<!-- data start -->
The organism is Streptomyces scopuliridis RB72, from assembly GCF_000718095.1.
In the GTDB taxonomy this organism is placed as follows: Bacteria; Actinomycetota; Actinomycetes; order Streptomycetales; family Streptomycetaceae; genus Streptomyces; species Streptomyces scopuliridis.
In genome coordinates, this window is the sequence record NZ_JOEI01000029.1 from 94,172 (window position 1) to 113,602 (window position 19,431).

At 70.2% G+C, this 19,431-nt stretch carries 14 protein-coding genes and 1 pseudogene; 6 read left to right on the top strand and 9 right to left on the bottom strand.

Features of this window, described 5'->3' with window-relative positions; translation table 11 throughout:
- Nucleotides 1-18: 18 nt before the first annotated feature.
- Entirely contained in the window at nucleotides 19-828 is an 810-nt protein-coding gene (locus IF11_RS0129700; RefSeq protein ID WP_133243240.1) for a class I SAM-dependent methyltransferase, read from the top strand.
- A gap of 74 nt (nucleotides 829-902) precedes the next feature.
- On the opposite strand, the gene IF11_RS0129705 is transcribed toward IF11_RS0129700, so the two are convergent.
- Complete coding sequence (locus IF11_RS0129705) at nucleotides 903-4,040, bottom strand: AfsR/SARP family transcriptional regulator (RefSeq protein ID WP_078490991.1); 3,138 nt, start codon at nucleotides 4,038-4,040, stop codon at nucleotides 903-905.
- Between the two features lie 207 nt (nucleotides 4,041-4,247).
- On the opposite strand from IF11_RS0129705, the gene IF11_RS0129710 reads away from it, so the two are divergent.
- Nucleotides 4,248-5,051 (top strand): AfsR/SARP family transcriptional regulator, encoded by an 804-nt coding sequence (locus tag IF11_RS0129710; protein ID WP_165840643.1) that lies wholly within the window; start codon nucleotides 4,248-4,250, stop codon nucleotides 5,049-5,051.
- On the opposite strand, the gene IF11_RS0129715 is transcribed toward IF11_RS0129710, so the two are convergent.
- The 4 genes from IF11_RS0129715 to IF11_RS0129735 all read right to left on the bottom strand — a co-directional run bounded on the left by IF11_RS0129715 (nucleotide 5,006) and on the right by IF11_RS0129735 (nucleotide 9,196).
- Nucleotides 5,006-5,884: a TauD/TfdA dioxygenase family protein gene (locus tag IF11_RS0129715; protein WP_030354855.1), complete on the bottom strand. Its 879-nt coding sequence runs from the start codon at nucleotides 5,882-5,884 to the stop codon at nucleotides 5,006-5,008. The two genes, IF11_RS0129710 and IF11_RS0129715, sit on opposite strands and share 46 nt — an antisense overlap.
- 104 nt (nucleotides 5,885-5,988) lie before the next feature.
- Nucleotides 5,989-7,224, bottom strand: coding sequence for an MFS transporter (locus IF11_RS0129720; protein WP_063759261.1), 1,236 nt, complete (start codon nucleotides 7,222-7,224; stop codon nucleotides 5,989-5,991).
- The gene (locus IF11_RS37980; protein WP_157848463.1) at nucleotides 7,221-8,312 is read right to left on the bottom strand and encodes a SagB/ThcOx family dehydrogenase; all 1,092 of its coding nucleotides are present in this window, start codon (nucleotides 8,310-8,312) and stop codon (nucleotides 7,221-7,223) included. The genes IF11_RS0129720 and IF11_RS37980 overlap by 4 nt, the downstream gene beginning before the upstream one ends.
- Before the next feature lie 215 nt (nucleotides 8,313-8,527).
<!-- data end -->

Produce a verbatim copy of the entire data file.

The organism is Streptomyces scopuliridis RB72, from assembly GCF_000718095.1.
In the GTDB taxonomy this organism is placed as follows: Bacteria; Actinomycetota; Actinomycetes; order Streptomycetales; family Streptomycetaceae; genus Streptomyces; species Streptomyces scopuliridis.
In genome coordinates, this window is the sequence record NZ_JOEI01000029.1 from 94,172 (window position 1) to 113,602 (window position 19,431).

At 70.2% G+C, this 19,431-nt stretch carries 14 protein-coding genes and 1 pseudogene; 6 read left to right on the top strand and 9 right to left on the bottom strand.

Features of this window, described 5'->3' with window-relative positions; translation table 11 throughout:
- Nucleotides 1-18: 18 nt before the first annotated feature.
- Entirely contained in the window at nucleotides 19-828 is an 810-nt protein-coding gene (locus IF11_RS0129700; RefSeq protein ID WP_133243240.1) for a class I SAM-dependent methyltransferase, read from the top strand.
- A gap of 74 nt (nucleotides 829-902) precedes the next feature.
- On the opposite strand, the gene IF11_RS0129705 is transcribed toward IF11_RS0129700, so the two are convergent.
- Complete coding sequence (locus IF11_RS0129705) at nucleotides 903-4,040, bottom strand: AfsR/SARP family transcriptional regulator (RefSeq protein ID WP_078490991.1); 3,138 nt, start codon at nucleotides 4,038-4,040, stop codon at nucleotides 903-905.
- Between the two features lie 207 nt (nucleotides 4,041-4,247).
- On the opposite strand from IF11_RS0129705, the gene IF11_RS0129710 reads away from it, so the two are divergent.
- Nucleotides 4,248-5,051 (top strand): AfsR/SARP family transcriptional regulator, encoded by an 804-nt coding sequence (locus tag IF11_RS0129710; protein ID WP_165840643.1) that lies wholly within the window; start codon nucleotides 4,248-4,250, stop codon nucleotides 5,049-5,051.
- On the opposite strand, the gene IF11_RS0129715 is transcribed toward IF11_RS0129710, so the two are convergent.
- The 4 genes from IF11_RS0129715 to IF11_RS0129735 all read right to left on the bottom strand — a co-directional run bounded on the left by IF11_RS0129715 (nucleotide 5,006) and on the right by IF11_RS0129735 (nucleotide 9,196).
- Nucleotides 5,006-5,884: a TauD/TfdA dioxygenase family protein gene (locus tag IF11_RS0129715; protein WP_030354855.1), complete on the bottom strand. Its 879-nt coding sequence runs from the start codon at nucleotides 5,882-5,884 to the stop codon at nucleotides 5,006-5,008. The two genes, IF11_RS0129710 and IF11_RS0129715, sit on opposite strands and share 46 nt — an antisense overlap.
- 104 nt (nucleotides 5,885-5,988) lie before the next feature.
- Nucleotides 5,989-7,224, bottom strand: coding sequence for an MFS transporter (locus IF11_RS0129720; protein WP_063759261.1), 1,236 nt, complete (start codon nucleotides 7,222-7,224; stop codon nucleotides 5,989-5,991).
- The gene (locus IF11_RS37980; protein WP_157848463.1) at nucleotides 7,221-8,312 is read right to left on the bottom strand and encodes a SagB/ThcOx family dehydrogenase; all 1,092 of its coding nucleotides are present in this window, start codon (nucleotides 8,310-8,312) and stop codon (nucleotides 7,221-7,223) included. The genes IF11_RS0129720 and IF11_RS37980 overlap by 4 nt, the downstream gene beginning before the upstream one ends.
- Before the next feature lie 215 nt (nucleotides 8,313-8,527).